This post ended up being much longer than I'd planned, but there is just so much thoughtfulness and wisdom in this little book. That was only a fraction of the quotes that I had flagged, and I am finding that every time I come back to this book and re-read some of these, I like it even more. I needed this book and this inspiration, both the acceptance that this is hard stuff to do and the encouragement that the hard work is worth it, not just for others but also to give myself more peace and kindness and mercy.

I think feeling mistreated and resentful kind of comes with the territory when you're chronically ill. There will always be people in your life who don't get it, who don't understand your challenges or even who think you are exaggerating or making up your illness (as if!), and we need to find a way to deal with the hurt and resentment those people leave behind because it is harming us. Anne Lamott has given us a lot to think about, and I know I will be re-reading this book in the future.

Let me know what you think of these quotes and concepts and ideas. Have you struggled with mercy and forgiveness in your own life?


Listen to a sampleof the audio book here, read by the author, and/or download it from Audible (that link--and the one below--also works for the print, large print, or e-book).



6 comments:

  1. THere are so many great nuggets of inspiration here. I like the though of mercy being "radical kindness" Thanks for sharing!

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    1. I liked that, too! She always has a great way of looking at things with an honest & realistic perspective.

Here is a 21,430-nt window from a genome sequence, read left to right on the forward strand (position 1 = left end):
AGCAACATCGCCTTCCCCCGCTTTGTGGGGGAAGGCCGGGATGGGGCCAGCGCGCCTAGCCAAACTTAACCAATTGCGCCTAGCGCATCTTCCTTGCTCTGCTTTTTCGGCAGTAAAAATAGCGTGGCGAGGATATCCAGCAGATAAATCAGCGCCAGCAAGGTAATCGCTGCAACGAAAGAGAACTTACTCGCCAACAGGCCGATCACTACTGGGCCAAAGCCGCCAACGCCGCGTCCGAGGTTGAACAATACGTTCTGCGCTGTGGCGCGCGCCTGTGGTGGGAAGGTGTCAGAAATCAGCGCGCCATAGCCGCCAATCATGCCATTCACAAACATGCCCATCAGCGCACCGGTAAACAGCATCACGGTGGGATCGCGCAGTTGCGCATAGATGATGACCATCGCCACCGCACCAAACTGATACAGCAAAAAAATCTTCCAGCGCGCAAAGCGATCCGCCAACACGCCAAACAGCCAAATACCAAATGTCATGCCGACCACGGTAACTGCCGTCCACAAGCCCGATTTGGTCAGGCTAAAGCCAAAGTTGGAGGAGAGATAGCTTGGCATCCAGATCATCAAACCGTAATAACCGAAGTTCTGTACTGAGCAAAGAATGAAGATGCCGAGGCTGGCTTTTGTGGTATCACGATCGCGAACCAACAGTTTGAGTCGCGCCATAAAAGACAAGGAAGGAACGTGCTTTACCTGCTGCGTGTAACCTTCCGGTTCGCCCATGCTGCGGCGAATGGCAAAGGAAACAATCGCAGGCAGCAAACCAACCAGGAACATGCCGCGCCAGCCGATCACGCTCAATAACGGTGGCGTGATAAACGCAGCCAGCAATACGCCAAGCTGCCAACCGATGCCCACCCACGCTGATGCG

Glad you enjoyed these, too.

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  2. This is quite beautiful. Thank you for gathering such great lines from a book that seems filled with goodness.

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    1. You're welcome! I enjoyed sharing some of my favorite quotes - glad you found it inspirational, too!

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  3. I am reorganizing my church's library. I purchased a bunch of Anne Lamott books. I hope I didn't buy books people won't like. All of her books that I have read I liked, but I haven't read this one.

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    1. I really like her books, too, Anne! And so do some of my friends (and clearly, lots of other people, given her popularity). I just meant that her brutal honesty and stream-of-consciousness writing isn't everyone's cup of tea :) I'm sure they will be an excellent addition to your church library!